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Well, one consequence of President Trump's decision to pull out of that Iran nuclear deal means that one U.S. company could lose billions in potential sales. Boeing had deals worth about $20 billion with two Iranian airlines. Now the White House is revoking Boeing's export licenses. NPR's Jackie Northam reports.
JACKIE NORTHAM, BYLINE: Boeing announced its two deals with Iran airlines in late 2016 and early 2017, about a year after the deal that gave Iran relief from some sanctions in exchange for its nuclear program, the deal Trump took the U.S. out of yesterday. The agreements were for about 110 narrow-body 737s and wide-body 777 aircraft. The first was to be delivered this year.
There was great fanfare over the announcements of both deals. But there was also uncertainty they would ever be completed.
FARHAD ALAVI: A lot of these agreements were memorandum of understanding, and there were tentative.
NORTHAM: Farhad Alavi is a trade sanctions lawyer with the Akrivis Law Group. He says the Obama administration made clear there were situations and scenarios where the nuclear deal could disappear.
ALAVI: That was the message that was sent to these companies early on during the Obama administration, that there was a chance that, you know, things could change. And businesses were encouraged - if not explicitly, implicitly - to incorporate that in their business planning.
NORTHAM: Boeing must have taken those warnings to heart, says Richard Aboulafia, an aviation analyst at the Teal Group, an aerospace consultancy. He says Boeing has not only not delivered any of the aircraft from either deal with Iranian airlines, they weren't even shown as firm orders on its website.
RICHARD ABOULAFIA: I think there were real doubts about the market, both in terms of whether it could pay for these planes and the likelihood of the political arrangement staying in place. You know, finance was a very big concern. Their terms and financing weren't going to be great, wasn't really clear where the money would come from. So they were sort of likely, nice to happen, almost aspirational orders but never firm orders.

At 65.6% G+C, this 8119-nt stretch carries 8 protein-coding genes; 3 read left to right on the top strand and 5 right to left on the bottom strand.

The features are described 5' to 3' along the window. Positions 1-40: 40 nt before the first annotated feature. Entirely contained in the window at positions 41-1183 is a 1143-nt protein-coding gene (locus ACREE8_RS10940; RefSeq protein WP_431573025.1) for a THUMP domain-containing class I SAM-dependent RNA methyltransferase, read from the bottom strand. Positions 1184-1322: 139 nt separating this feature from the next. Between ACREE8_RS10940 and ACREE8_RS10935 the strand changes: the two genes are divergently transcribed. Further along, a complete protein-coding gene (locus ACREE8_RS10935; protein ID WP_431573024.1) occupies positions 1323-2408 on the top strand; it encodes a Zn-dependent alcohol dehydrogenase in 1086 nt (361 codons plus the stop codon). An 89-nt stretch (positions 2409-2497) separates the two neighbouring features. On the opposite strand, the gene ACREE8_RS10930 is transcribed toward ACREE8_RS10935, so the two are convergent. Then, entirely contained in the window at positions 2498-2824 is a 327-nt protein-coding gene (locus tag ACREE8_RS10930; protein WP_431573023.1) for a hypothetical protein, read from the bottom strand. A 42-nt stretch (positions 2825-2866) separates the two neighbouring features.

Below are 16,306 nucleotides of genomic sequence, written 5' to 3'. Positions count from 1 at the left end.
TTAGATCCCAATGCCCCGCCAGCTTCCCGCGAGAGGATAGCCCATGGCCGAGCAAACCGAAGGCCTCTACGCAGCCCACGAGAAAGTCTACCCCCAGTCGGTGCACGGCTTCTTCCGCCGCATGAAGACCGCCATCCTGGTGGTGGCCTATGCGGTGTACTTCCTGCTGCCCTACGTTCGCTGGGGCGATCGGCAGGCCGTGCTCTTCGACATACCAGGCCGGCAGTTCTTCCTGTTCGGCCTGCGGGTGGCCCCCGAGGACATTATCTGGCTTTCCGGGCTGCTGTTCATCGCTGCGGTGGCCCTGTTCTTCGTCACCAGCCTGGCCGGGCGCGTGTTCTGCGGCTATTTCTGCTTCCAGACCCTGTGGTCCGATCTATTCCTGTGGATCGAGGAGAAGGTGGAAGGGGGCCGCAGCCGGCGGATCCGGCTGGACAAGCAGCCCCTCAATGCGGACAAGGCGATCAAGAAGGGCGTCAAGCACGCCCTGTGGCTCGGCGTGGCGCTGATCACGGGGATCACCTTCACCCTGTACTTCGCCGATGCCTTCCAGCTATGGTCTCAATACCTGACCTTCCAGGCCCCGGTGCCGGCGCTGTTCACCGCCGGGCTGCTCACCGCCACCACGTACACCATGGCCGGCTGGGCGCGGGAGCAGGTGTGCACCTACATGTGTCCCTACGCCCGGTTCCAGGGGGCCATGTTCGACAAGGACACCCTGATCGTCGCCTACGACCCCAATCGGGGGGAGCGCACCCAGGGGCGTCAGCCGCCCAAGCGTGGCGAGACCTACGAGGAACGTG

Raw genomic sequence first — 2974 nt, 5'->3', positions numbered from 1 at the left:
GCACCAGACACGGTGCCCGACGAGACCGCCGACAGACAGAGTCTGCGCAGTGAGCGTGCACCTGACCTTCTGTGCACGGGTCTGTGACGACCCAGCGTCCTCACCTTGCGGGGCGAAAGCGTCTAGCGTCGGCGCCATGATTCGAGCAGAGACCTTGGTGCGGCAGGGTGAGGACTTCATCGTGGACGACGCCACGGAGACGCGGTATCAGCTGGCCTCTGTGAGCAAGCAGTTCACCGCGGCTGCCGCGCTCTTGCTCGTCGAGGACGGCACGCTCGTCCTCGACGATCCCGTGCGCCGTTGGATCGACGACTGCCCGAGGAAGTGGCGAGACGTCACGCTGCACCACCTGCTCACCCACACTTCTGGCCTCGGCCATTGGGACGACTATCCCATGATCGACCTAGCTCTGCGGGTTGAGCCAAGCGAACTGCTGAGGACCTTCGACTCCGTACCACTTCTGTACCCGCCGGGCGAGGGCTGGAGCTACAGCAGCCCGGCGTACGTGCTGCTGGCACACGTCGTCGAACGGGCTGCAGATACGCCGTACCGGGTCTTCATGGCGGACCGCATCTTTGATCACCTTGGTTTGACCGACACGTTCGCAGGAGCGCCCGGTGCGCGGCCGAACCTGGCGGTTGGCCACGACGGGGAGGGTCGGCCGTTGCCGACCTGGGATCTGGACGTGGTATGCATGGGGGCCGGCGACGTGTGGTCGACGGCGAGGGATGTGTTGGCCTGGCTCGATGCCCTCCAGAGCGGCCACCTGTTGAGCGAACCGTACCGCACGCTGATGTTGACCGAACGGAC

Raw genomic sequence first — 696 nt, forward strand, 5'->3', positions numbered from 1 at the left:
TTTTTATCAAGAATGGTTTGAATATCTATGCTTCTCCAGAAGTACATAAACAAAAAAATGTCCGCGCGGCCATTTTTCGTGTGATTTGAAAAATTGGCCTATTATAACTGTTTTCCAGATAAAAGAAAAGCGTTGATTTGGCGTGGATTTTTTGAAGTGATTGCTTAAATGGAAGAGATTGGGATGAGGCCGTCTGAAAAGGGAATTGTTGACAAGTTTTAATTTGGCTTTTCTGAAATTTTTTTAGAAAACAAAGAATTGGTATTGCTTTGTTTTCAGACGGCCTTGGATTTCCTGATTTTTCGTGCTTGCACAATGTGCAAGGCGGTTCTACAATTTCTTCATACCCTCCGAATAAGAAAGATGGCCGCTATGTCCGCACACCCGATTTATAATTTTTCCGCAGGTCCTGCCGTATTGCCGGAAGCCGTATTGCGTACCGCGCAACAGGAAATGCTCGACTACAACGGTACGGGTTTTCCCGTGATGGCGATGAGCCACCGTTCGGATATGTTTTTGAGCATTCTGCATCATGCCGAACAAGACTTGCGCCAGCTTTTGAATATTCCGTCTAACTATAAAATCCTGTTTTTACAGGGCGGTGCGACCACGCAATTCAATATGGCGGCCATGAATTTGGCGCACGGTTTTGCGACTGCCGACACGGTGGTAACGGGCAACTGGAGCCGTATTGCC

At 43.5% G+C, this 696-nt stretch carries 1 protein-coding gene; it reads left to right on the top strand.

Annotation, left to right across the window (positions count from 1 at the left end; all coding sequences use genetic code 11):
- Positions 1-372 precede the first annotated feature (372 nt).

NORTHAM: Boeing chief executive Dennis Muilenburg told a lunch crowd at the Economic Club in Washington today that the loss of aircraft sales following the decision to pull out of the nuclear deal probably won't hurt the company. Muilenburg says he believes and hopes Boeing's fierce rival Airbus will also be subject to the same licensing agreements.
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DENNIS MUILENBURG: It's very important to us from a U.S. government standpoint that the outcome in Iran is a level playing field between us and Airbus. We need equal treatment.
NORTHAM: The Toulouse, France-based Airbus was able to make deals with Iranian airlines before Boeing and has already delivered three aircraft. Sanctions lawyer Alavi says it's likely Airbus will not be able to fulfill its order of a hundred passenger jets. Even though Airbus is not an American company, many components of its planes are made in the U.S.
ALAVI: A lot of these technologies are considered sensitive. And therefore, wherever they are located around the world, they are still subject to U.S. laws. Therefore, because these items are uniquely American, this effectively prevents companies like Airbus from continuing forward with their sales to the Iranians.
NORTHAM: Both Boeing and Airbus say they are evaluating what the next steps may be and will follow the U.S. government's lead.
Jackie Northam, NPR News, Washington. Transcript provided by NPR, Copyright NPR.